Centrelink-and-your-car-rules-and-entitlements

Your car and your retirement:

Five things it helps to know

At Retirement Essentials we consider ourselves lucky to have a ‘secret sauce’ when it comes to the detail of maximising your retirement. Pardon the pun, but you could in fact call our secret sauce, a great source of information and tips. And this is our very own Steve Sadler, who heads up the Customer Services Team.

Something Steve knows in deep detail is the rules around your car and your retirement income – particularly those relating to Centrelink.

So today he shares his top five insights to help you understand what you may need to do today – or in the future, to ensure your car doesn’t prevent you from maximising your hard-earned savings.

How does Centrelink use my car’s value to determine my income?

The Age Pension entitlement is based upon two different thresholds – income and assets. But some of your assets are also ‘deemed’ to earn income and so they may be viewed in two ways at once by Centrelink.

Your car is an asset. Unlike your primary residence, it is not exempt from the assets test. It is, however, not deemed, so there is no income attributed to this asset.

What does this mean in plain English? It means that if you are close to the assets threshold, the value of your vehicle/s could mean you are eligible or not. Ensuring that the stated value of any and all vehicles is 100% up to date and accurate is therefore the first rule of retirement and cars.

What is current market value?

The value of your vehicle means different things to different people. There is the purchase price. Then the depreciated value according to its age and condition. There is the replacement value according to an insurer, which may or may not be the amount for which you choose to insure it. Confused? Don’t be. For Age Pension entitlement purposes, the current market value is the critical valuation. This can be ascertained by checking your make and model (and condition) on  www.cars.com.au  or by using the Redbook site. Centrelink will not send someone to check your car, but it is important you report an accurate value. This can be done, if you are already eligible, by going to Centrelink via your MyGov account. It is important for you to update this value as the vehicle depreciates – Centrelink will adjust your super balances automatically, but this is not the case with your car. Sometimes a re-evaluation can make the difference between eligibility and not – as was the case with Tom and his much-loved Corolla.

What do I need to do if I purchase a new car?

Again, if you already receive a full or part Age Pension, you need to inform Centrelink. This is where the money trail matters a lot. You will need to supply the invoice or receipt for your vehicle (even if second-hand) and show where the money came from. You need to update this information within 14 days of taking ownership of the new vehicle. It’s a little frustrating that Centrelink will value a brand new car at showroom prices (i.e. as shown on your invoice), when it will lose value dramatically after leaving the showroom floor. You may wish to ascertain the depreciated value a few months after taking possession, and then readjust the amount on your asset list using MyGov links to Centrelink. Those not yet on a pension will still benefit from keeping an accurate money trail as these records are helpful if and when you do need to apply.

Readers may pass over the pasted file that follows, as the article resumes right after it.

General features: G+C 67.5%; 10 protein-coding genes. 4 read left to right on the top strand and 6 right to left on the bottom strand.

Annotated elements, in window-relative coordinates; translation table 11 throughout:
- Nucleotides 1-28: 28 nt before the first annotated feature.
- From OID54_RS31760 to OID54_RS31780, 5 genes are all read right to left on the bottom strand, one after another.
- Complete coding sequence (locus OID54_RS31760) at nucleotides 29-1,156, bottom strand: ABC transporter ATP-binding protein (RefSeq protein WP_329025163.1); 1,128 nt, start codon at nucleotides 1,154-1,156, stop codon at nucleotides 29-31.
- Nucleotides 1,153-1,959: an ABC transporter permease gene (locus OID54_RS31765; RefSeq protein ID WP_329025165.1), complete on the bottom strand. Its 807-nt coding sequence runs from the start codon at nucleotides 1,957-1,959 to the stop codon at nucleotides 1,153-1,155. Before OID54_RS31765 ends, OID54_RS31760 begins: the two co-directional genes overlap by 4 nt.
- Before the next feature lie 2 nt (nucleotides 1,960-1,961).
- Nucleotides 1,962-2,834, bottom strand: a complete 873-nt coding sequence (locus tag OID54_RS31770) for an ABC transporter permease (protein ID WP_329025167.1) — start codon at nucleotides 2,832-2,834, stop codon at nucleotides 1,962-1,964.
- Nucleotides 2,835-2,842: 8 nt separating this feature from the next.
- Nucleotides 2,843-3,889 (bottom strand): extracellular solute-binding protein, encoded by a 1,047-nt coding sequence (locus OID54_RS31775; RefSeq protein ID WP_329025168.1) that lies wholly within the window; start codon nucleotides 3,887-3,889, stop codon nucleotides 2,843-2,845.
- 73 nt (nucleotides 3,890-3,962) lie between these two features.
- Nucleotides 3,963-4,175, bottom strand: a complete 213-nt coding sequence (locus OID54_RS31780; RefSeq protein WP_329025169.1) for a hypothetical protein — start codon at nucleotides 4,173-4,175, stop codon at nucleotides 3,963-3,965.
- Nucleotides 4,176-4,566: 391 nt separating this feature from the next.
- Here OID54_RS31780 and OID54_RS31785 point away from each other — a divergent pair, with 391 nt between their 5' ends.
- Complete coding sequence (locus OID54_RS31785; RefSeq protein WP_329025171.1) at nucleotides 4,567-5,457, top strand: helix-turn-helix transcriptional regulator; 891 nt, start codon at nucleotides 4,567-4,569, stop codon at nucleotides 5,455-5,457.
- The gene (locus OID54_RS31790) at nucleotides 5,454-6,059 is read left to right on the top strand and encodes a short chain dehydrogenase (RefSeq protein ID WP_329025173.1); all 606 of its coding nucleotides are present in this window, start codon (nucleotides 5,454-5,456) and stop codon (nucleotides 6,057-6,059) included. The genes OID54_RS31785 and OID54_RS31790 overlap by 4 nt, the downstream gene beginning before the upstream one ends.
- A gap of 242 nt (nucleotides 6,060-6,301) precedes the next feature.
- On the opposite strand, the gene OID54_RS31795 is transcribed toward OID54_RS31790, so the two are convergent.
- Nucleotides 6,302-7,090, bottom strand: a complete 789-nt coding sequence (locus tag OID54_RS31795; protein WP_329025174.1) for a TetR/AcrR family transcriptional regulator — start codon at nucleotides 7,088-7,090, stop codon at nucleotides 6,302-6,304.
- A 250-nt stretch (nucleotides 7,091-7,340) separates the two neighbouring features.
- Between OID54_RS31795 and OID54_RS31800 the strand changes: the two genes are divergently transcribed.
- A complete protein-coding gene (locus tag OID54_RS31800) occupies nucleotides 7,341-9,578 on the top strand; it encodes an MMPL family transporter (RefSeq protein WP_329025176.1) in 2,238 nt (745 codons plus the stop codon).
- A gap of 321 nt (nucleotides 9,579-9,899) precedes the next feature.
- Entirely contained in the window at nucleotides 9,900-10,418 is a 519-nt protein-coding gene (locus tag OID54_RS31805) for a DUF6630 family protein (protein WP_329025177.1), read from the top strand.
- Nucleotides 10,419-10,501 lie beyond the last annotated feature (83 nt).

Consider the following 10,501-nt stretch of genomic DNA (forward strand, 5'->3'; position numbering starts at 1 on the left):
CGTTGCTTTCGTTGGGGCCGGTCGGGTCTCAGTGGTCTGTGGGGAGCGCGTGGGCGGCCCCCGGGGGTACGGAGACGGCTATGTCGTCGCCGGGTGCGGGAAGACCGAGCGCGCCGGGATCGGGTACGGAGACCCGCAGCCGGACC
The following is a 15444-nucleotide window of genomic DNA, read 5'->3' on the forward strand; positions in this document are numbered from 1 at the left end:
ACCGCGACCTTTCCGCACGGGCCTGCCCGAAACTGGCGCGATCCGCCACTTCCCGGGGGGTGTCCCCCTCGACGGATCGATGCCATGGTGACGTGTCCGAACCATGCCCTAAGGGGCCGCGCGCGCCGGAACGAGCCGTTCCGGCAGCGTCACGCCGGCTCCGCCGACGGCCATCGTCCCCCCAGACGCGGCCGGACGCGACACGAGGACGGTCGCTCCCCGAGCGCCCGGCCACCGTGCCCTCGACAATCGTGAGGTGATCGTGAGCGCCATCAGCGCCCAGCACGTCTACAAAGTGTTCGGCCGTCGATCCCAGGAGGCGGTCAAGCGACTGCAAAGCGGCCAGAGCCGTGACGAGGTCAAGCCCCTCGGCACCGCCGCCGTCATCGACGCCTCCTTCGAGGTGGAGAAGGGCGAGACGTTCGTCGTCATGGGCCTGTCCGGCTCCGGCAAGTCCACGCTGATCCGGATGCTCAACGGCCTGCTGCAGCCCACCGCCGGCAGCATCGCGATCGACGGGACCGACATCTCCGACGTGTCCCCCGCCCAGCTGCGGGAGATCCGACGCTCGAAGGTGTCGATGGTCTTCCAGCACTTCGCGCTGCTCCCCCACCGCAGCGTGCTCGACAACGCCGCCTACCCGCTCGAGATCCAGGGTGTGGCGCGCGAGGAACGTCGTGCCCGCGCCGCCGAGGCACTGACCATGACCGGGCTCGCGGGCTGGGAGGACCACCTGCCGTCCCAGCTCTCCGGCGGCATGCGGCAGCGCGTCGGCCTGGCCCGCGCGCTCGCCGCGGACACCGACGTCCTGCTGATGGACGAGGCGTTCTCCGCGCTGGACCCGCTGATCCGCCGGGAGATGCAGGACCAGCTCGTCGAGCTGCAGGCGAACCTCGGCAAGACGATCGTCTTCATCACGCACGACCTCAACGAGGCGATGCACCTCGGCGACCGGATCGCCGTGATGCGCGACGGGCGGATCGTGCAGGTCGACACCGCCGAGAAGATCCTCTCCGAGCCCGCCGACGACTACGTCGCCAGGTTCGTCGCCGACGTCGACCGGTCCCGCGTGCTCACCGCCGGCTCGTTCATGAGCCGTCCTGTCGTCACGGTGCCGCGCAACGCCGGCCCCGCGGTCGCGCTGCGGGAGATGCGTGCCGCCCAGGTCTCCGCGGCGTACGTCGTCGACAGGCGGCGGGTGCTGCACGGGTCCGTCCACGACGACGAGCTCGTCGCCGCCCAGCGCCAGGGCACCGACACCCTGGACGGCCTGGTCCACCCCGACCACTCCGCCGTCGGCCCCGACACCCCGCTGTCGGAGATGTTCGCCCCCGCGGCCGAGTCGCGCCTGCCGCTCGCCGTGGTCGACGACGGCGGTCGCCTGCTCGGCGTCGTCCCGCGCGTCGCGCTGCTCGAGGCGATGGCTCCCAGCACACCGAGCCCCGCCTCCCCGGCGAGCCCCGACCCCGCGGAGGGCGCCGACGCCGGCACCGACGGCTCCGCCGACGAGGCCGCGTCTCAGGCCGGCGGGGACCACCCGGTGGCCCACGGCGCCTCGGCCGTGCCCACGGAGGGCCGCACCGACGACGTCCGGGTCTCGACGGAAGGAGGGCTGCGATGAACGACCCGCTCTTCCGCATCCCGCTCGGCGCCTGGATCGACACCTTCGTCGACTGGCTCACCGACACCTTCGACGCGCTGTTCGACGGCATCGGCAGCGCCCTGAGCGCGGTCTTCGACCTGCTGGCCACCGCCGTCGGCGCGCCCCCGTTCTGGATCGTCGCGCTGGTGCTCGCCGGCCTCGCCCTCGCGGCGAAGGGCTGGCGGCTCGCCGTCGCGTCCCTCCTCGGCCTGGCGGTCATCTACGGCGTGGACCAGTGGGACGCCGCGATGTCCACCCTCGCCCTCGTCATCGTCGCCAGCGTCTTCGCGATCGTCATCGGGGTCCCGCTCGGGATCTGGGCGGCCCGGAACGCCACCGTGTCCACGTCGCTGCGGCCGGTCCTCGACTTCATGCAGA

And what of your old car?

Again, Centrelink has a strong interest in how you dispose of your previous vehicle. If you sell it, you need to show what you have done with the proceeds (i.e. increase to savings account or other investments). If it was a trade-in this will be clearly detailed on the invoice. If you choose to keep it, the new car will be an extra asset – the older one will stay on the register as well. If you give it away, then you are ‘gifting’ and need to obey all gifting rules. Gifting is allowed, up to $30,000 over a period of five years. It’s best to know how this works, however, so you don’t inadvertently threaten your entitlements in the meanwhile.

And what’s a vehicle? Is this information just for cars?

As it sounds, a vehicle, when it comes to Social Services’ eligibility, can be a car, a caravan, boat or motor bike – even a homemade box trailer. They are all assets of some value according to Centrelink.

And don’t forget, if you are on the Age Pension, you will have a Pension Concession Card which means you will most likely get a discount on vehicle registration. This is a significant amount of money, so make sure you receive this concession if you are entitled to it.

At first glance, it is reasonable to assume that self-funded retirees do not need to worry about the Services Australia rulings regarding vehicles. But given that 80% of Australians will be receiving an Age Pension by the time they reach their 80s, keeping accurate records of all vehicle transactions will make your application all the easier if and when it’s needed.

Knowing the rules on entitlements is key to making sure you maximise your income. It’s not just the rules on vehicles that can cause concern. So if you are unsure about your current or future possible entitlements, why not visit the Retirement Essentials Age Pension Eligibility Calculator and set your mind at rest?

 

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